Challenging the stigma of mental health problems is always difficult, which is why Britney Spears voluntarily checking herself into a facility is a step in the right direction. I presume that challenging “socialized messages” about male stoicism and self-reliance might also be added to other methods, including normalizing psychotherapy as a regular kind of “cognitive-emotional tune-up.” I was a regular psychotherapy client for at least a dozen years, and still think a periodic “tune-up” to be as sensible as regular trips to the dentist, or taking one’s car for maintenance, hardly threatening to stoicism or self-reliance. I do confess that I still use cognitive tricks to get myself to ask for directions. We’re all works in process.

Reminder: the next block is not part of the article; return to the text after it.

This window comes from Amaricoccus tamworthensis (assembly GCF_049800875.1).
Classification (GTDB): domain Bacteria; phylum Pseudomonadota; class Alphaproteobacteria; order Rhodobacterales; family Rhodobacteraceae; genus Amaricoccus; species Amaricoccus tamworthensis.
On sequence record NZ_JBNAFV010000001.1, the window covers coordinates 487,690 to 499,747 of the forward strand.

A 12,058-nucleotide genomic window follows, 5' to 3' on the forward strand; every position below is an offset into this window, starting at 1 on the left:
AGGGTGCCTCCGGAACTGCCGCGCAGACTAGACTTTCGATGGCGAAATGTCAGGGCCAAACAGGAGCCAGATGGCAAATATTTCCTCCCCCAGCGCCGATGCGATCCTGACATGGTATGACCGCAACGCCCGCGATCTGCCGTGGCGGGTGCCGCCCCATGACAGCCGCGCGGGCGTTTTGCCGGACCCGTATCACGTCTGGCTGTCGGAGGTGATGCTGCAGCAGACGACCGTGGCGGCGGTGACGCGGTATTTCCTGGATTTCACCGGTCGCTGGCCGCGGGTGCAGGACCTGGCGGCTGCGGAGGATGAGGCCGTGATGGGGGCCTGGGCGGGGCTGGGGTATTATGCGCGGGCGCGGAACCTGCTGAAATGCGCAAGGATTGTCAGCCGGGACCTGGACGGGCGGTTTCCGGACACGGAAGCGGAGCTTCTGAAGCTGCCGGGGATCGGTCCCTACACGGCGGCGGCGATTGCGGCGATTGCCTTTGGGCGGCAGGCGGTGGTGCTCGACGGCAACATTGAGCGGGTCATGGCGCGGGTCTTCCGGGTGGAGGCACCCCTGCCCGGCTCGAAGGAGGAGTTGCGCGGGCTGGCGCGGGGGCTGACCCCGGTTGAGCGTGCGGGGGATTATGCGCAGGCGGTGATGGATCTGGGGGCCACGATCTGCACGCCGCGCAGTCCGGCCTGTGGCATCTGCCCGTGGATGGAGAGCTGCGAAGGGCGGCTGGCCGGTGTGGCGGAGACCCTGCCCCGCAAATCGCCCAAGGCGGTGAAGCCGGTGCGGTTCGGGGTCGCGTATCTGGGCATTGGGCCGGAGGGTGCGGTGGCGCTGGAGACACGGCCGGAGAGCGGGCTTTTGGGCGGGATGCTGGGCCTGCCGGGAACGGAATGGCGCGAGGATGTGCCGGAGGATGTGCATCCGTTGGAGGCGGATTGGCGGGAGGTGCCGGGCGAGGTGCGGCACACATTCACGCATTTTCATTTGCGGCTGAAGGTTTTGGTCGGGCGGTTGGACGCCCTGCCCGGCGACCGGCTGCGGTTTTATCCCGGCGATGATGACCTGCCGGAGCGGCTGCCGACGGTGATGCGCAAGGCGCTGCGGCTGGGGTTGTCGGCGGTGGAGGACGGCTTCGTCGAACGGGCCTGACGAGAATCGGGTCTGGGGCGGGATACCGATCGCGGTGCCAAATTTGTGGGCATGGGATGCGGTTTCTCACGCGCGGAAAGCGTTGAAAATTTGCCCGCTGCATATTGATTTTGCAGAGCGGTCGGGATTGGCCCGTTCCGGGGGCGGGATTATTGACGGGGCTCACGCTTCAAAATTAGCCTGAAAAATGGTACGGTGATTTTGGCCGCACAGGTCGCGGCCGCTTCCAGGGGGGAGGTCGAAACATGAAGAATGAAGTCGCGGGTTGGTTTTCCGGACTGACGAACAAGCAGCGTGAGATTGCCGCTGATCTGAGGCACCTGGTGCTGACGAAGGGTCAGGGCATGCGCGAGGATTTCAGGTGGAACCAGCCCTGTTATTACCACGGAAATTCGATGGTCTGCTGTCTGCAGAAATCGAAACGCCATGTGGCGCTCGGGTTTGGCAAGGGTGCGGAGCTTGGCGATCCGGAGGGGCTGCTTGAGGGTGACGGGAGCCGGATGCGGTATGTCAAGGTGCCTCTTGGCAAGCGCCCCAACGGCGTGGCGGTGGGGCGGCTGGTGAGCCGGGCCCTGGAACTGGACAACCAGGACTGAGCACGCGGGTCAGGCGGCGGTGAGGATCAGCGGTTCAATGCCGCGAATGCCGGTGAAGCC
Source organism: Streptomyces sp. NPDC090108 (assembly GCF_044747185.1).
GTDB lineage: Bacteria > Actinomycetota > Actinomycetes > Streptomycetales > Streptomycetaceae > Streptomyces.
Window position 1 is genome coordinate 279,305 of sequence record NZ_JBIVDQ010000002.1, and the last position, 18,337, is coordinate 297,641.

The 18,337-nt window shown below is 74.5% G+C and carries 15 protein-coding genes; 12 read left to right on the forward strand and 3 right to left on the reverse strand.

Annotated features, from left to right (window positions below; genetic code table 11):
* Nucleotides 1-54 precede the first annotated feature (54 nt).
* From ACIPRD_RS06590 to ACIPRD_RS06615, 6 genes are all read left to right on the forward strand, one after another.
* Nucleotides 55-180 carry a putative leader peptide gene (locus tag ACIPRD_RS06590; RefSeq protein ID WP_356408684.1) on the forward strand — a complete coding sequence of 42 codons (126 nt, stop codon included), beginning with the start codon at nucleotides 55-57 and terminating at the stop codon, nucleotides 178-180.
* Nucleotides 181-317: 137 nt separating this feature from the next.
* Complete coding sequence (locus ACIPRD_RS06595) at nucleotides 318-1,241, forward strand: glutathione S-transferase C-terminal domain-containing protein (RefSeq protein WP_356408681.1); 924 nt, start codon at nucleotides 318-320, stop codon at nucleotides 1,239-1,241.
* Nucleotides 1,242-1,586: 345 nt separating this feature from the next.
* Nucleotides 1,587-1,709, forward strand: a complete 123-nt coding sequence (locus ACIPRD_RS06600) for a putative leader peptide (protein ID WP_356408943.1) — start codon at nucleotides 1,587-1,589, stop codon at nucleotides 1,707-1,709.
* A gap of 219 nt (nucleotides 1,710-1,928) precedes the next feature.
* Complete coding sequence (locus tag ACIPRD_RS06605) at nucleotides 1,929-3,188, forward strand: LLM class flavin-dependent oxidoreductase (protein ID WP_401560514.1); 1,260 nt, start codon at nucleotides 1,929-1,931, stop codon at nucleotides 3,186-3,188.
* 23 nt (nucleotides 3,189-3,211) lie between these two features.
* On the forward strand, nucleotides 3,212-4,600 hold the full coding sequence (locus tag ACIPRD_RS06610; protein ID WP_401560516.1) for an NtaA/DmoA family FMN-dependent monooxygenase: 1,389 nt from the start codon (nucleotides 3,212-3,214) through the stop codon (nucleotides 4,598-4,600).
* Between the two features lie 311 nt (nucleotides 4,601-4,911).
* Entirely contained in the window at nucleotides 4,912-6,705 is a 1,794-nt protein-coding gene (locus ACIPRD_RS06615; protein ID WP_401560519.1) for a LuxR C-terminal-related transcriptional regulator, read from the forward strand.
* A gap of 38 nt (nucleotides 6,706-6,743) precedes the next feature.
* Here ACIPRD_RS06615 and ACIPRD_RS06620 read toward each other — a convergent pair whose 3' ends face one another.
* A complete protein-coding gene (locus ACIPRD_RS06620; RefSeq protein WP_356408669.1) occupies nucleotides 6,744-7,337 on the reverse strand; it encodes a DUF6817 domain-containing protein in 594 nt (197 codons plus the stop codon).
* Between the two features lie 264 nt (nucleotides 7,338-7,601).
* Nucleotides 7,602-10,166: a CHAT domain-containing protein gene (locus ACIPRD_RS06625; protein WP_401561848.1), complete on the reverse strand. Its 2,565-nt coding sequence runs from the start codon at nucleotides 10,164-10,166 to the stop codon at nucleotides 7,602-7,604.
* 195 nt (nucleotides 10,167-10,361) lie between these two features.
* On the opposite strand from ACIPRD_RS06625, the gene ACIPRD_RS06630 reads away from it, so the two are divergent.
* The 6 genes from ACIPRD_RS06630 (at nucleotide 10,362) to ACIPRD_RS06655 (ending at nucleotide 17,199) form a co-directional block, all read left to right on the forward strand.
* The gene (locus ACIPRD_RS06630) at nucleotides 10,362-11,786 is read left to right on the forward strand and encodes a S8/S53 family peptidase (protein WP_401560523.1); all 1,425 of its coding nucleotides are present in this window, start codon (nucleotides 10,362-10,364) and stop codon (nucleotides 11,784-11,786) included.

Now, I am not a clinician, nor ever was. When I was offered a clinical traineeship at the beginning of my graduate education in psychology, I turned it down. All more reason that I was happy to see Michael Gurian’s January 24th Psychology Today post, “Masculinity is Not Our Enemy”.Gurian is not only the author of the 2012 Saving Our Sons, but is also a clinician, a child advocate, and has daughters. His initial warning is about academic culture, and I think this is the kind of culture that produced the APA Guidelines. He points out that while there are a lot of powerful men at the top of society, that there is no demographic group in which males are doing better than females, whether health, grades, test scores, higher education, college graduation, and safety. As I have shown, even the Guidelines themselves are good at pointing out male difficulties, including suicide rates, depression, anxiety, addiction and violence. My analysis agrees with his, that the Guidelines’ problem is the overemphasis on traditional masculinity ideologies, and the process by which men are so socialized, despite, as I have said, some lip service to biological sex. Gurian further asserts that masculinity is a good thing, and that academic institutions, as well as the American Psychological Association want to treat the “Strength, stoicism, aggression, and power” to be male problems, due largely to socialization, which should be addressed in clinical practice. “Guidelines” are, of course, supposed to be just that, requiring clinical judgment as to their use. Here is a clinical judgment celebrating masculinity: